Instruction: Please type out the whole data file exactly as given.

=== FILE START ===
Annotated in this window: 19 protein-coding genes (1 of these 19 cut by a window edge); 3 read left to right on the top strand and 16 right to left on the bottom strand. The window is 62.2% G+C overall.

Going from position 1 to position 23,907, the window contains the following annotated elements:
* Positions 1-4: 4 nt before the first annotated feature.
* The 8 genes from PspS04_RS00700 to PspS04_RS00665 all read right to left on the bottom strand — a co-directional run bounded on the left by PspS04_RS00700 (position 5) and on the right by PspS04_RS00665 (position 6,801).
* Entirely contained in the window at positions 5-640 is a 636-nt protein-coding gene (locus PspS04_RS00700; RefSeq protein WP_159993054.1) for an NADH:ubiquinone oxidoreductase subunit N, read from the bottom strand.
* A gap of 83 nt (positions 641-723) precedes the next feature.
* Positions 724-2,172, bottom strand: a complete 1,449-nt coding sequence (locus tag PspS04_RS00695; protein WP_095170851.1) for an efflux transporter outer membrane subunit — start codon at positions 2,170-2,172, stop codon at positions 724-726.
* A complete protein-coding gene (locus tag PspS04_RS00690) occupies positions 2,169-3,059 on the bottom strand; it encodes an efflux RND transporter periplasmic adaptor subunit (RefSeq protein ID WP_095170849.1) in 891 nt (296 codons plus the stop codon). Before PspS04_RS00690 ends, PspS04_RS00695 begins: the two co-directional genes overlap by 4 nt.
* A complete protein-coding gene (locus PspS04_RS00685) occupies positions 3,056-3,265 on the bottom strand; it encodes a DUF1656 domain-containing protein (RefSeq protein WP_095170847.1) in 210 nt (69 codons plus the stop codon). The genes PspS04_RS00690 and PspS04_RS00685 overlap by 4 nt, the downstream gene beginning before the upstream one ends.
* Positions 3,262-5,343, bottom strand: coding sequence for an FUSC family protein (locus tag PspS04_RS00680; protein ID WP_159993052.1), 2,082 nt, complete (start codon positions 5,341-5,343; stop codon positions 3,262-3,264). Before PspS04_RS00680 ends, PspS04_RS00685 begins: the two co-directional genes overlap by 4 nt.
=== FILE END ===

Annotated in this window: 19 protein-coding genes (1 of these 19 cut by a window edge); 3 read left to right on the top strand and 16 right to left on the bottom strand. The window is 62.2% G+C overall.

Going from position 1 to position 23,907, the window contains the following annotated elements:
* Positions 1-4: 4 nt before the first annotated feature.
* The 8 genes from PspS04_RS00700 to PspS04_RS00665 all read right to left on the bottom strand — a co-directional run bounded on the left by PspS04_RS00700 (position 5) and on the right by PspS04_RS00665 (position 6,801).
* Entirely contained in the window at positions 5-640 is a 636-nt protein-coding gene (locus PspS04_RS00700; RefSeq protein WP_159993054.1) for an NADH:ubiquinone oxidoreductase subunit N, read from the bottom strand.
* A gap of 83 nt (positions 641-723) precedes the next feature.
* Positions 724-2,172, bottom strand: a complete 1,449-nt coding sequence (locus tag PspS04_RS00695; protein WP_095170851.1) for an efflux transporter outer membrane subunit — start codon at positions 2,170-2,172, stop codon at positions 724-726.
* A complete protein-coding gene (locus tag PspS04_RS00690) occupies positions 2,169-3,059 on the bottom strand; it encodes an efflux RND transporter periplasmic adaptor subunit (RefSeq protein ID WP_095170849.1) in 891 nt (296 codons plus the stop codon). Before PspS04_RS00690 ends, PspS04_RS00695 begins: the two co-directional genes overlap by 4 nt.
* A complete protein-coding gene (locus PspS04_RS00685) occupies positions 3,056-3,265 on the bottom strand; it encodes a DUF1656 domain-containing protein (RefSeq protein WP_095170847.1) in 210 nt (69 codons plus the stop codon). The genes PspS04_RS00690 and PspS04_RS00685 overlap by 4 nt, the downstream gene beginning before the upstream one ends.
* Positions 3,262-5,343, bottom strand: coding sequence for an FUSC family protein (locus tag PspS04_RS00680; protein ID WP_159993052.1), 2,082 nt, complete (start codon positions 5,341-5,343; stop codon positions 3,262-3,264). Before PspS04_RS00680 ends, PspS04_RS00685 begins: the two co-directional genes overlap by 4 nt.